If I recently left a company but now it is claiming that I owe them money because I did not sell enough to cover the draw plan I was on, what are my rights?

UPDATED: Mar 28, 2012

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If I recently left a company but now it is claiming that I owe them money because I did not sell enough to cover the draw plan I was on, what are my rights?

I was never told what kind of draw plan (recoverable vs non-recoverable) I was on and was not aware that if I left the company I would have to pay the money back. I also never signed anythig when my comp plan changed from base plus commission to a draw plan. Am I legally going to have to pay this money back?

Asked on March 28, 2012 under Employment Labor Law, Idaho


SJZ, Member, New York Bar / FreeAdvice Contributing Attorney

Answered 10 years ago | Contributor

A draw is an advance against commission (basically a loan)--the amount drawn must be covered by (or if you prefer, repaid by) commissions earned on sales. If  not, then the amount not covered or repaid by commission remains a loan which you must repay. (Note: while a company could  choose to have a draw plan which is not recoverable, since the normal or typical draw is recoverable, unless the agreement was specifically that it was a nonrecoverable draw, you most likely have to repay it to the extent it was not earned out.)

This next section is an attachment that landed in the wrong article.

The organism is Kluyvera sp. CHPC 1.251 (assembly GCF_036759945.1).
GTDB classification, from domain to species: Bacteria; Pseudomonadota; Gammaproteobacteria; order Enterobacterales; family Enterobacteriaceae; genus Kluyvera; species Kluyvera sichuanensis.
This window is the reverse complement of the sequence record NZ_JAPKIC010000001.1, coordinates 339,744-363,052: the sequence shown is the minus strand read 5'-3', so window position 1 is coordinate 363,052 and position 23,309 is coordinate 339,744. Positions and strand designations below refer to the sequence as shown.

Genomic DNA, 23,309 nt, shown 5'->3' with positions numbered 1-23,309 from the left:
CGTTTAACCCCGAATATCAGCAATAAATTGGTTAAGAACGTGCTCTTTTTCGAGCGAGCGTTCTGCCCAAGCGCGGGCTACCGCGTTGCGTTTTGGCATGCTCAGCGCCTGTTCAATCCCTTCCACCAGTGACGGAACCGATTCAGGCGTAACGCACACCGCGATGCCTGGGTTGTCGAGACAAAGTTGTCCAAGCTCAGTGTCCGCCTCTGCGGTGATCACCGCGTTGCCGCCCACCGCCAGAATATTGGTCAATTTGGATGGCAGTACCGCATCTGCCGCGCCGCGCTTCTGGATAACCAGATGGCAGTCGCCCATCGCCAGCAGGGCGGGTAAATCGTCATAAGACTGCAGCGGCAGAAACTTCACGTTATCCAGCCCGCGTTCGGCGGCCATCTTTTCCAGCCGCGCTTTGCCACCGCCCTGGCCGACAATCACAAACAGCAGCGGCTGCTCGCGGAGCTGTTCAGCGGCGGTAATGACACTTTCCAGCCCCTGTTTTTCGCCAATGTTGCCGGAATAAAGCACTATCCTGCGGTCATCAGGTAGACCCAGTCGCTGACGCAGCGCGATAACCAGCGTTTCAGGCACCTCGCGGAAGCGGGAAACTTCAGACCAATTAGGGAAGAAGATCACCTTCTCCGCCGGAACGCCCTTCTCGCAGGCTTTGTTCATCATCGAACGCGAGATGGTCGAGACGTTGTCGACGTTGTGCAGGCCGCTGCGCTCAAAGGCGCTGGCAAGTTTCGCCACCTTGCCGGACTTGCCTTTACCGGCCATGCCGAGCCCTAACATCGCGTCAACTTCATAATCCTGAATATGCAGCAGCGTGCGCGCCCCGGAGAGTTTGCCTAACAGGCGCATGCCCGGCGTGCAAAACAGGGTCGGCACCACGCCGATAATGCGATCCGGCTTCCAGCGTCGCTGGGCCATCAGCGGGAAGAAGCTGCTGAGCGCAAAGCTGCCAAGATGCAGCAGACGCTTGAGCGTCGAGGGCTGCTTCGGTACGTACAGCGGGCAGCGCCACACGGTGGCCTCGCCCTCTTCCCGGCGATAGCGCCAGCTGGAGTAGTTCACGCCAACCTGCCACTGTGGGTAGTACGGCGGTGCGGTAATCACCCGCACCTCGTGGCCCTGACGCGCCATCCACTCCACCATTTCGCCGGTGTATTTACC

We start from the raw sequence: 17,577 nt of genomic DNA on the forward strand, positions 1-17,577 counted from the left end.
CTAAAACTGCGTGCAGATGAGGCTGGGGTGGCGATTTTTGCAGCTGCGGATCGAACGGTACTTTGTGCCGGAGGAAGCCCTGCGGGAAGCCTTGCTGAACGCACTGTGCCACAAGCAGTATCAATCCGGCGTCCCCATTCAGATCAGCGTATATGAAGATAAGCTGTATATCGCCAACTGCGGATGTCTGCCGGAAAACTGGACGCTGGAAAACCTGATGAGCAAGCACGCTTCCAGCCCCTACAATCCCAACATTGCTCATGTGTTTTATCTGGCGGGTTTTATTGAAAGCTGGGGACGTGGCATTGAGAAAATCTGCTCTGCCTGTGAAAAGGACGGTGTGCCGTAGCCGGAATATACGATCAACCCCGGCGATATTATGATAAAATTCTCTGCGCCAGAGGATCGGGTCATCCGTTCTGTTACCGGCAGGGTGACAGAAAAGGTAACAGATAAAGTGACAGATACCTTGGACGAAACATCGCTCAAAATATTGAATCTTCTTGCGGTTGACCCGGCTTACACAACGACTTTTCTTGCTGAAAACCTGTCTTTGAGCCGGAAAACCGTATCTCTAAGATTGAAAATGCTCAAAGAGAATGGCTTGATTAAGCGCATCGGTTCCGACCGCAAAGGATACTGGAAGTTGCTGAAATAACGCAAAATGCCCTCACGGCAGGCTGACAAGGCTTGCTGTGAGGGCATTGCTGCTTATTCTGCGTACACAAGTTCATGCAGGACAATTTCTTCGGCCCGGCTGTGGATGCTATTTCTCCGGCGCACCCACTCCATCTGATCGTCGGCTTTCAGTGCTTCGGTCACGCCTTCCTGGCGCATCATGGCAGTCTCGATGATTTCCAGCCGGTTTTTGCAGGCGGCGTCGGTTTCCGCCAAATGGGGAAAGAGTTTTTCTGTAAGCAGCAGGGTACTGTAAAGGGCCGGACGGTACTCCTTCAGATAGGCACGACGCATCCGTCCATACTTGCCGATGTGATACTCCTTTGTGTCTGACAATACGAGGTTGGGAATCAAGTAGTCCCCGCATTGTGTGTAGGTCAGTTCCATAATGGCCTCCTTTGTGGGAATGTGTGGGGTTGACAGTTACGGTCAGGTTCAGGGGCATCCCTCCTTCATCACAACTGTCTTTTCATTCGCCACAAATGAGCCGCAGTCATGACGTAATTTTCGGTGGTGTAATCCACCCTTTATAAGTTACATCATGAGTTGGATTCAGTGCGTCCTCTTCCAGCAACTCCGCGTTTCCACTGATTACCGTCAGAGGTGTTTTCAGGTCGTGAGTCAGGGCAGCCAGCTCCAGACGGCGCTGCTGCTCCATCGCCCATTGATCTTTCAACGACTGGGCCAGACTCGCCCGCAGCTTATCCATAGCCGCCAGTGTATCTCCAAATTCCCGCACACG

It doesn't matter whether you signed anything: an agreement can be oral, and/or can be shown by conduct (e.g. if you participated in the draw plan, that shows your agreement to it).

Therefore, from what you write, to the extent your commissions on sales did not match or exceed the amount you received as a draw, you would seem to have to repay that portion of the draw not covered by commission. This a general answer, based on general principals; for a definitive answer based on the specifics of your situation, you would need to consult in detail with an employment law attorney.

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